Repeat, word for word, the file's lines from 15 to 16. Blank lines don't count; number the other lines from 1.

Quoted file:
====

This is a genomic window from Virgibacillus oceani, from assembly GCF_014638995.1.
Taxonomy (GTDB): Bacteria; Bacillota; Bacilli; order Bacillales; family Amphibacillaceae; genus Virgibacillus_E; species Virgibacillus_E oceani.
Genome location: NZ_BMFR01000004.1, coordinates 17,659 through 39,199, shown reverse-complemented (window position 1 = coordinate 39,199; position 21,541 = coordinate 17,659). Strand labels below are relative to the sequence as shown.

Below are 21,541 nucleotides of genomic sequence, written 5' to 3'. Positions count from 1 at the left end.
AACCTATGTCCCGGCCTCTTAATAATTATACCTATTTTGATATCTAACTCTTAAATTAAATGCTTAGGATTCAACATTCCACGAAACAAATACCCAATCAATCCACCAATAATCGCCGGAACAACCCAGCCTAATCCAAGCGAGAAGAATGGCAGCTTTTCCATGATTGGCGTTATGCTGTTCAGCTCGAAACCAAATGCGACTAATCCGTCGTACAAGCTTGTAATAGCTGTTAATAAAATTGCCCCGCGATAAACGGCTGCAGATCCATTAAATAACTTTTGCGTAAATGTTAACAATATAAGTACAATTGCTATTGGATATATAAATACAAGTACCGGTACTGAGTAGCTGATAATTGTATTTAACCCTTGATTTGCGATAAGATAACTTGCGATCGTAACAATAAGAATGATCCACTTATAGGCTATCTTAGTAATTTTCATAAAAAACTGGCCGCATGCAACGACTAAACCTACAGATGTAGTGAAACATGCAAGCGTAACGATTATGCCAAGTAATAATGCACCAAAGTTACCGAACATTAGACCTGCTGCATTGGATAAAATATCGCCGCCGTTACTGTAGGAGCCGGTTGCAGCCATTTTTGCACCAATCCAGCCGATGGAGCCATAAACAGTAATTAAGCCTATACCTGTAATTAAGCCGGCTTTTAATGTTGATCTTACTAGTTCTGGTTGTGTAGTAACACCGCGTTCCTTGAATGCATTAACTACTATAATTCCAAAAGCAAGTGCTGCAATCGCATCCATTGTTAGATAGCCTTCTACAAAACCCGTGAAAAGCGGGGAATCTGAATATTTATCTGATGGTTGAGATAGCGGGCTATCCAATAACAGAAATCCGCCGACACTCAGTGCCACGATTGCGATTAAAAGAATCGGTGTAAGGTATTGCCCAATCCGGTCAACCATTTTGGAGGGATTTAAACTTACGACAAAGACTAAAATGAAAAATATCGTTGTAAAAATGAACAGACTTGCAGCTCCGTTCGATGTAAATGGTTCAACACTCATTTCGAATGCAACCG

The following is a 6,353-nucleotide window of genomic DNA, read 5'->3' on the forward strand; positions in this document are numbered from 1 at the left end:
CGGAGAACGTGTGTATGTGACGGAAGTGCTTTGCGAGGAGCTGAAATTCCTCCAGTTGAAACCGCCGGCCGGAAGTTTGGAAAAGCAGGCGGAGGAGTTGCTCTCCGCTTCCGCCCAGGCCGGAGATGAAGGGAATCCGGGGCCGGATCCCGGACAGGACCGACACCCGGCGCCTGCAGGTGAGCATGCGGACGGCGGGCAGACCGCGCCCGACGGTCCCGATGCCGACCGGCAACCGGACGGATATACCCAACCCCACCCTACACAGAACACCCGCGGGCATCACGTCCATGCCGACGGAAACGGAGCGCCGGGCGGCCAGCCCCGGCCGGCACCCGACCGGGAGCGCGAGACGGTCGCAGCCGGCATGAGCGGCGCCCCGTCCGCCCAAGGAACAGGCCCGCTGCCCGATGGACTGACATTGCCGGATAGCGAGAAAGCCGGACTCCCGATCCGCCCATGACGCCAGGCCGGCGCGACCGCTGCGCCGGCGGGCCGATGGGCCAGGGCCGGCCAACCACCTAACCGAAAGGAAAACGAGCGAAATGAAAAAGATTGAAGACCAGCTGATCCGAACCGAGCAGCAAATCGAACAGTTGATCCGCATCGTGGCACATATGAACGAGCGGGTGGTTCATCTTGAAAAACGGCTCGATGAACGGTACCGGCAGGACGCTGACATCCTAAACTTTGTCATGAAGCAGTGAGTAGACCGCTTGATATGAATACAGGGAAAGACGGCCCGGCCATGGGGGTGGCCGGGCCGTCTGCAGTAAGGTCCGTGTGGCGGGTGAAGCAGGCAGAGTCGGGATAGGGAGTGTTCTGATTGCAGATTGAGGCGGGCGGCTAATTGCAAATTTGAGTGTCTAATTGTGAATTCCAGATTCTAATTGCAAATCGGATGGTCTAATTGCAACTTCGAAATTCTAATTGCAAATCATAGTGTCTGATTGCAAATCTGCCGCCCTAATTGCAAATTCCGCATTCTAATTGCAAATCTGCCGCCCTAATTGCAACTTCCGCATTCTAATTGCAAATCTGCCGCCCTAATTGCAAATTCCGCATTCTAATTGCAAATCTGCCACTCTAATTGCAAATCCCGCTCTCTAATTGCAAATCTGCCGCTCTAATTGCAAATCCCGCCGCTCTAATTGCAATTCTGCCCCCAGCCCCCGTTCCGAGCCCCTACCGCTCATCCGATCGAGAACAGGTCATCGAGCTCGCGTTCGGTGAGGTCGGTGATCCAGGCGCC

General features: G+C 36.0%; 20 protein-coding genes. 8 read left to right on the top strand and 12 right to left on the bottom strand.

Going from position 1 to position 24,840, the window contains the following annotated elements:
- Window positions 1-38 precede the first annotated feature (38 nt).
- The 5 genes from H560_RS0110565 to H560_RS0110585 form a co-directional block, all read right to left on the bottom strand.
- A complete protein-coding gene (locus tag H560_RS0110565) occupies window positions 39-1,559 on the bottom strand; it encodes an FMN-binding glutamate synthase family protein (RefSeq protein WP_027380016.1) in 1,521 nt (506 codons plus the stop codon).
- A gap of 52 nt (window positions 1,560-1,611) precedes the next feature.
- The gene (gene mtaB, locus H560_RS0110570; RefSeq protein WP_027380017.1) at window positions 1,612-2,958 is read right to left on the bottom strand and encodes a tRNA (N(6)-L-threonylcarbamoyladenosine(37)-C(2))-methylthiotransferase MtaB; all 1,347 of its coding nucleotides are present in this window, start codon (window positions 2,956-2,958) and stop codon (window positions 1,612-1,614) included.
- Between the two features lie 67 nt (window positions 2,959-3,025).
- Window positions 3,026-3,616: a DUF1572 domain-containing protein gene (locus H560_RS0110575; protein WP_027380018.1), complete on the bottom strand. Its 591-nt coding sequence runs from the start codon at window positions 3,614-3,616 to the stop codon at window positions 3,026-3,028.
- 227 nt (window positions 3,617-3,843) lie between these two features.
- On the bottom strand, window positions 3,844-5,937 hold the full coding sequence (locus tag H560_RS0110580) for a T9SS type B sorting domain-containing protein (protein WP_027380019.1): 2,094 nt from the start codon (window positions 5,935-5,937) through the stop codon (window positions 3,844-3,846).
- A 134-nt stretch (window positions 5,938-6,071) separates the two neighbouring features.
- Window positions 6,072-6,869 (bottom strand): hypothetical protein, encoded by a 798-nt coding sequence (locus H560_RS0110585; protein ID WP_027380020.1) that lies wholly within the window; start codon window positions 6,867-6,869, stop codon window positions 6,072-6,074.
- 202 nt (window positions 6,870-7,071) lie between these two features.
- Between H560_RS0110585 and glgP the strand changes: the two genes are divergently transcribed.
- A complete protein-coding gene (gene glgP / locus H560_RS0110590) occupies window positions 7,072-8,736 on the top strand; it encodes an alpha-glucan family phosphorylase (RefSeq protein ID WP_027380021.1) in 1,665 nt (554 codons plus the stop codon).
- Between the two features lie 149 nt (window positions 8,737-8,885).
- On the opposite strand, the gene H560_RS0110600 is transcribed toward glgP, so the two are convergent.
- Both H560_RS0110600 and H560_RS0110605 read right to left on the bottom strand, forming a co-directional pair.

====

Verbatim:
- Between the two features lie 67 nt (window positions 2,959-3,025).
- Window positions 3,026-3,616: a DUF1572 domain-containing protein gene (locus H560_RS0110575; protein WP_027380018.1), complete on the bottom strand. Its 591-nt coding sequence runs from the start codon at window positions 3,614-3,616 to the stop codon at window positions 3,026-3,028.